In a quiet corner of the Copse in our Edinburgh Garden sits a bench in memory of Mary Stewart, overlooking rhododendrons and the odd towering Magnolia. Its inscription reads:
Mary Katharine Stewart (1923-2012)
RBGE Friends Committee Member and Garden Guide
If you often wonder about the people that are remembered on the varying commemorations within the Garden, you’d forgive me for asking, “Who was Mary?” Working for the Garden and given her close connections to the organisation, I was well placed to find out a little bit more about her.
Mary’s love of gardening took off in the 1970s when she attended a City & Guilds horticulture course at Cupar, Fife. Here she attended one day per week over a period of two years, choosing the subject of rhododendrons for a written composition. Her love for this genus continued well into the 1980s, when she becomes one of the first members of the Scottish Rhododendron Society. From hereon she planted and maintained an impressive collection of over 200 of these floriferous plants at her family garden in Balerno, to the west of Edinburgh, which occasionally opened to the public in return for donations to the Friends of RBGE.
It was her knowledge of rhododendrons and history that drew her towards RBGE – understandable for an organisation dating back to 1670 hosting the largest Rhododendron collection outside of China. Here she became actively involved with the Friends Committee where she was respected for her upright character and integrity, not to mention her horticultural knowledge. Mary then became a founding member of the Garden Guides (pictured), who still provide tours around the Garden today. Having kept up her French, Mary was occasionally called on to guide some of our European cousins through the Garden.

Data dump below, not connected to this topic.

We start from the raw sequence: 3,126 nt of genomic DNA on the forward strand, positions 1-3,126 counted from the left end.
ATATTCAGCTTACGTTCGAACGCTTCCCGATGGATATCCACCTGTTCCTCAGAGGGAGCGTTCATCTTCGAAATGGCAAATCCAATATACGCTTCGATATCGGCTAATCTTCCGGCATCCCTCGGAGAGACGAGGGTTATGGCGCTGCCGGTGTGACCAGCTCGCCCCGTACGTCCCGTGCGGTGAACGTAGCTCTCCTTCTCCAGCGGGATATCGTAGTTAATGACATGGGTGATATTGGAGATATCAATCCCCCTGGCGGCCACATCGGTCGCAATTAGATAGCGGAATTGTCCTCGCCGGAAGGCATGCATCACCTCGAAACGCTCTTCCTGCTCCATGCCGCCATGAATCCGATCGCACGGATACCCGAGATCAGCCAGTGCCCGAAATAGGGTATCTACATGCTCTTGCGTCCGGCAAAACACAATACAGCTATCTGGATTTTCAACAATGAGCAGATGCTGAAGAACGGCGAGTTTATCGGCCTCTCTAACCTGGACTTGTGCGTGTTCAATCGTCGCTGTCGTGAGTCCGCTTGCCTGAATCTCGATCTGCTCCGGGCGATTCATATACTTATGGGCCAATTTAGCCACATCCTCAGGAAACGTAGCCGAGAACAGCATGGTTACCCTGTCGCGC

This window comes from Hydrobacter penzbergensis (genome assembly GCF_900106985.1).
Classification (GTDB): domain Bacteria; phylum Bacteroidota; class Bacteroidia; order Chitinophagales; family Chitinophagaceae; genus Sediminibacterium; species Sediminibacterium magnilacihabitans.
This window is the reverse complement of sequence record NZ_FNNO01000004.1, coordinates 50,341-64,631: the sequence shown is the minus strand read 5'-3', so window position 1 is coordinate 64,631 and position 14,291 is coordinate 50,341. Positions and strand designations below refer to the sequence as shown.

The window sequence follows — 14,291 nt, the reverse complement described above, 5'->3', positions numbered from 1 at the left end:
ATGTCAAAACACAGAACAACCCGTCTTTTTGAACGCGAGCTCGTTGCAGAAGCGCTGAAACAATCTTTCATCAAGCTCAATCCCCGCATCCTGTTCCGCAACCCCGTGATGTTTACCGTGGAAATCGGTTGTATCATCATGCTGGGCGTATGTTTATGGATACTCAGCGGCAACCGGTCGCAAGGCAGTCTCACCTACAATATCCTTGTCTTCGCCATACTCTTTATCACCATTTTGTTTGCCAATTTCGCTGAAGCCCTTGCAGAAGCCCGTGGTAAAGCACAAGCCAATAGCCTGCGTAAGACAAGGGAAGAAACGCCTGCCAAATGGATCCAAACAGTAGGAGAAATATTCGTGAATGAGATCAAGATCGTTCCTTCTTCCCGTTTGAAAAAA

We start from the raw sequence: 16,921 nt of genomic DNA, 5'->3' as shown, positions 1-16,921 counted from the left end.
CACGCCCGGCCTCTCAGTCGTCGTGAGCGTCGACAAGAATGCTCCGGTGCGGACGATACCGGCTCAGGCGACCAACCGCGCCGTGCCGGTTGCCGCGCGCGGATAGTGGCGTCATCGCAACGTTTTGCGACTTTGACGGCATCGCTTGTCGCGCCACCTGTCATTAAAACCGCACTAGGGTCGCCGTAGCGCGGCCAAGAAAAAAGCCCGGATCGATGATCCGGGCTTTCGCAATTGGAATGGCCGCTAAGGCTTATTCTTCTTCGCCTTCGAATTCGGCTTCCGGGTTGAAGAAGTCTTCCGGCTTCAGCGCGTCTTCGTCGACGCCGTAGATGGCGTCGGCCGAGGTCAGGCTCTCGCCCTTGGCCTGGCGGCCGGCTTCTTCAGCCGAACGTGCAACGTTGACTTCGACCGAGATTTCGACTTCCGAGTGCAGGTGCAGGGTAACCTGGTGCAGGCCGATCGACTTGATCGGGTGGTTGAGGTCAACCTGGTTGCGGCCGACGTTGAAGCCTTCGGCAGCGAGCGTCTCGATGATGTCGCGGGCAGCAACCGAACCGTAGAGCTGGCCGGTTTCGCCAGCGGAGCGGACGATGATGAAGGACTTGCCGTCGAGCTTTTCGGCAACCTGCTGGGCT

Sally Heron, a fellow founding member of the Garden Guides, reminisces, “We remember her being the Garden Guide who always seemed to draw the short straw as far as the weather was concerned. She was often dressed in waterproofs, more frequently than the rest of us and bravely led guided tours in some atrocious weather.”
So it is apt that Mary is now remembered by friends and family amongst the rhododendrons, amongst their majesty and beauty, in a Garden which she knew and loved. The flowers you see when sitting on this bench brought her so much joy in life and, whilst remembering her, so they shall to those she left behind.
Click here if you are interested in remembering a loved one in the Garden.
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